Is his affair the end?

Dear Toni-
My husband had an affair and when I found out he said he needed time to resolve it before we see what direction our marriage will take. Should I wait for him or should I move on? --In Affair Limbo

Dear Dear In Affair Limbo,

Your question offers no background or detail and leaves me with many questions I would like to ask you/him. I'm going to make an assumption that he did not elaborate with you and that you also feel very much in the dark and that is why you are writing to me.

The very first thing you should do is make up a list of questions that you need him to answer in order to know what your next move should be. Granted, this may have to happen in stages, so just start with basic ones that put some frame around this affair and show you a clearer picture of what you are really dealing with. Later on, you can ask more detailed ones, depending on what he shares in the first round.

Some questions that I suggest you consider starting with, depending on what you already may know:

* How long/often were you seeing her?

* What is her relationship status?

* Are you still in contact and if so, can you share specifics about that?

* How much of this affair was physical and how much emotional? Did you ever feel you were falling in love? Do you feel that way now?

* What led you to this affair in the first place? Issues in your relationship? Or perhaps restlessness and/or a desire for something new/different?

* Were the circumstances a factor (for example), she was available, you had time alone together, etc?

* Who made the first move?

* How serious is she about you/the relationship?

* Did you ever discuss being together in a real relationship?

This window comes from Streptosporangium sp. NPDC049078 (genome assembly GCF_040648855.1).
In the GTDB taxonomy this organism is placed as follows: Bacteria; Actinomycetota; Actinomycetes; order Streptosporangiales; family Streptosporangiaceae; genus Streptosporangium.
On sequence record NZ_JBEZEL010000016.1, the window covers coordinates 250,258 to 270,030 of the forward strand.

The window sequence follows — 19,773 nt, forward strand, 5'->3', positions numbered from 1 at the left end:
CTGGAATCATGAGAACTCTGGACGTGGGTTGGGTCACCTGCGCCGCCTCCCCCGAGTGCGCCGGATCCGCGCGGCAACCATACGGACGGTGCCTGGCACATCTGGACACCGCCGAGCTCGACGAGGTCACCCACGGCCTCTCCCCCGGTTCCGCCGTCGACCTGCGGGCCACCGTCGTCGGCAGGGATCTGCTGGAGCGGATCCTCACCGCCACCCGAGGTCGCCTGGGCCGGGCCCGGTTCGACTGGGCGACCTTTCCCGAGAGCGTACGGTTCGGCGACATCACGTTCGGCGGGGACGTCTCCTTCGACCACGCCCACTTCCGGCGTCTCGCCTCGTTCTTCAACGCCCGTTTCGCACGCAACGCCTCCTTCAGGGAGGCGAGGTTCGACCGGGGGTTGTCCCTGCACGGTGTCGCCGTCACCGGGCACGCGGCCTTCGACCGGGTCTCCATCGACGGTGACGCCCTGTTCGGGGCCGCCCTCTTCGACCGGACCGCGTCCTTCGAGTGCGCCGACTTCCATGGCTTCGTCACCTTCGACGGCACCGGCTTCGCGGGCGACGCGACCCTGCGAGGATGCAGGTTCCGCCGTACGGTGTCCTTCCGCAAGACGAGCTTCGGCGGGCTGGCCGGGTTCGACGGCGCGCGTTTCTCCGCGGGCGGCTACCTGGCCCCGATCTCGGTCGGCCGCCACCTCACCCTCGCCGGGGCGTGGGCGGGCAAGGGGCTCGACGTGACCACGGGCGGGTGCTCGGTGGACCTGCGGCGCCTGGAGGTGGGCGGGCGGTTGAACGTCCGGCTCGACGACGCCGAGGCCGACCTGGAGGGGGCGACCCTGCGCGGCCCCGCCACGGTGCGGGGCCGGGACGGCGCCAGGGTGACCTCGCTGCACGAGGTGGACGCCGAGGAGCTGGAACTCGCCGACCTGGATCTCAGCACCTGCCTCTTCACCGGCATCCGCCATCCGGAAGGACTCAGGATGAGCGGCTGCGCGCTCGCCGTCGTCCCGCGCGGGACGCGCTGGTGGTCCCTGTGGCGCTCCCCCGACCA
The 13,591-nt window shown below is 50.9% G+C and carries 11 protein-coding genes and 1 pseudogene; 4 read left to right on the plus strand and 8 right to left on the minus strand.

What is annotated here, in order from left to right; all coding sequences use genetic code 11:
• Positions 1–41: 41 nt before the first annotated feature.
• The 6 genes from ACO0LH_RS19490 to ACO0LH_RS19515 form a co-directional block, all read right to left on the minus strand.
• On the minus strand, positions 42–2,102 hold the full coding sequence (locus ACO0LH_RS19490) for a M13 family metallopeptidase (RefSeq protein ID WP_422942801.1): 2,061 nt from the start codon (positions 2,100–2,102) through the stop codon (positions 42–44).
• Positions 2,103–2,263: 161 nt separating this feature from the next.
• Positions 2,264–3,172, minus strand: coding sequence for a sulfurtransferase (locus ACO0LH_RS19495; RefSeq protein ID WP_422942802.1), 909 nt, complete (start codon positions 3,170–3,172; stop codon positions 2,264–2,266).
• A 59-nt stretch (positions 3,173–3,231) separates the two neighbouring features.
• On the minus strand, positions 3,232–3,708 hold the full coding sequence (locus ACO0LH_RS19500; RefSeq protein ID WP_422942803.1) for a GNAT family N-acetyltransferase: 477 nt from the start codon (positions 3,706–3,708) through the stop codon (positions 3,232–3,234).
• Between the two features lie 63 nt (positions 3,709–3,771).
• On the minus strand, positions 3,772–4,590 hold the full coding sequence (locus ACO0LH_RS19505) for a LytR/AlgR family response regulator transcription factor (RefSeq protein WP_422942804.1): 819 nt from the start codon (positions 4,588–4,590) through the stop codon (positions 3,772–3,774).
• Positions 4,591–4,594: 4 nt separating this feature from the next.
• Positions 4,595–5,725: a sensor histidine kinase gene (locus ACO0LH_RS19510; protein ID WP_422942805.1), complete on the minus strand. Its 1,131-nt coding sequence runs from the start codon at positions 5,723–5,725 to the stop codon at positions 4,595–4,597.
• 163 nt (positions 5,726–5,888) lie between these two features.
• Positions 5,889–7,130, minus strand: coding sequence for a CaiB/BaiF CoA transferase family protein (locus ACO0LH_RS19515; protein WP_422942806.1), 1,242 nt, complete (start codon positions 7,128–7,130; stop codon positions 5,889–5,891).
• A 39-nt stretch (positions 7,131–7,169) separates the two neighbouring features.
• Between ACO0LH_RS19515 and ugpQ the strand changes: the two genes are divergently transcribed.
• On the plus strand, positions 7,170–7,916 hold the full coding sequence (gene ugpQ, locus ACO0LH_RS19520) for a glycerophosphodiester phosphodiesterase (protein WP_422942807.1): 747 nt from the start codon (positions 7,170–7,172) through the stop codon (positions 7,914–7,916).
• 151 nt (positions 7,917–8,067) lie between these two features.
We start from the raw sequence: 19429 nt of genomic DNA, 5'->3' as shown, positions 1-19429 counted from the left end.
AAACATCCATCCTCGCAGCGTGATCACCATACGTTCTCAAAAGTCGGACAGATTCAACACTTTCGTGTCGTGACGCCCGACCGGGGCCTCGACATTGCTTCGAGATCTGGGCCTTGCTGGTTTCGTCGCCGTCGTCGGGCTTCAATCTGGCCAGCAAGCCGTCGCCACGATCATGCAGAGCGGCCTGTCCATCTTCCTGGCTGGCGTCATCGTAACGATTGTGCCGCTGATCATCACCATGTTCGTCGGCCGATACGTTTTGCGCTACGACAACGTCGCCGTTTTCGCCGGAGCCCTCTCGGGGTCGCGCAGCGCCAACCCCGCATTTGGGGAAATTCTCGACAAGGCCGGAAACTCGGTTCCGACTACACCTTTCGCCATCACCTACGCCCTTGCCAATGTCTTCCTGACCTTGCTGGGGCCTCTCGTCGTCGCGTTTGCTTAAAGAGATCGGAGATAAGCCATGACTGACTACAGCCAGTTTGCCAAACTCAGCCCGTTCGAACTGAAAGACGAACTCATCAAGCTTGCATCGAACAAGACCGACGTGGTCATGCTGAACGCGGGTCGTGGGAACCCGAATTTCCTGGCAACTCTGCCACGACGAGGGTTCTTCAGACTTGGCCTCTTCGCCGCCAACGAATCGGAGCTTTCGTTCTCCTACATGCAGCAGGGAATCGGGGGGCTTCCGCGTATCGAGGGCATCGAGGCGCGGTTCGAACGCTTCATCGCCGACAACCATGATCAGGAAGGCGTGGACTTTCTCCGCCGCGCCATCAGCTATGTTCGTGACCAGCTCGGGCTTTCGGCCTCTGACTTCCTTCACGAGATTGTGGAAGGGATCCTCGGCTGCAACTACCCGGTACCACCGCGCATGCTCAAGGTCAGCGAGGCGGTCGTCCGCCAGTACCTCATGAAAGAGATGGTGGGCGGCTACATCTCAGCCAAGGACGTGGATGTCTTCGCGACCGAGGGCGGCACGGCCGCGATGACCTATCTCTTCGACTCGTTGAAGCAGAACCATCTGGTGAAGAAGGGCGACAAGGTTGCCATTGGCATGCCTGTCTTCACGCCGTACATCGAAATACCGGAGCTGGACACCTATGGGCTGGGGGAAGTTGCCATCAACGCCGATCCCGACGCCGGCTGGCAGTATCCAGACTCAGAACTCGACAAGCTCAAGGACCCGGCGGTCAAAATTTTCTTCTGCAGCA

Feel free to add any others that you think of that help sketch a basic picture of what occurred between them. I recommend you not ask for any specifics about the sex at this point. If he spent family money that may be an issue you need to ask about in order to protect your financial health. The key here is to have a more detailed picture but to avoid raising his defenses too much so that he shuts down or gets belligerent. You want to keep him open and present in the discussion.

When you sit down to talk, and I do mean sit down--make sure cell phones and other electronic devices are turned off and that there will be no distractions. Pay close attention to his body language when you ask him each question and look for signs of dishonesty, withholding, guilt, anger, resentment, or any emotions that will help you to read what is going on inside of him. You can't read his mind but you can get a lot of valuable information from this. Avoidance of eye contact, closed posture, involuntary muscle jerks, looking around the room, gritted teeth, raising his voice, harsh language, and avoiding giving real answers to your questions are all things to look out for.

If he refuses to have such a conversation or to answer any questions, he's probably halfway out the door already and just buying time for himself.

The way he handles your request for this discussion and his attitude and level of participation will tell you a great deal. From there you can make arrangements to see a counselor if he is willing and open, and make this a condition of staying together. If he refuses, you should see someone on your own for help and support in dealing with the end of your relationship and moving forward from there.

(from June 2012)

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Toni Coleman, LCSW
Phone: 703-847-1768


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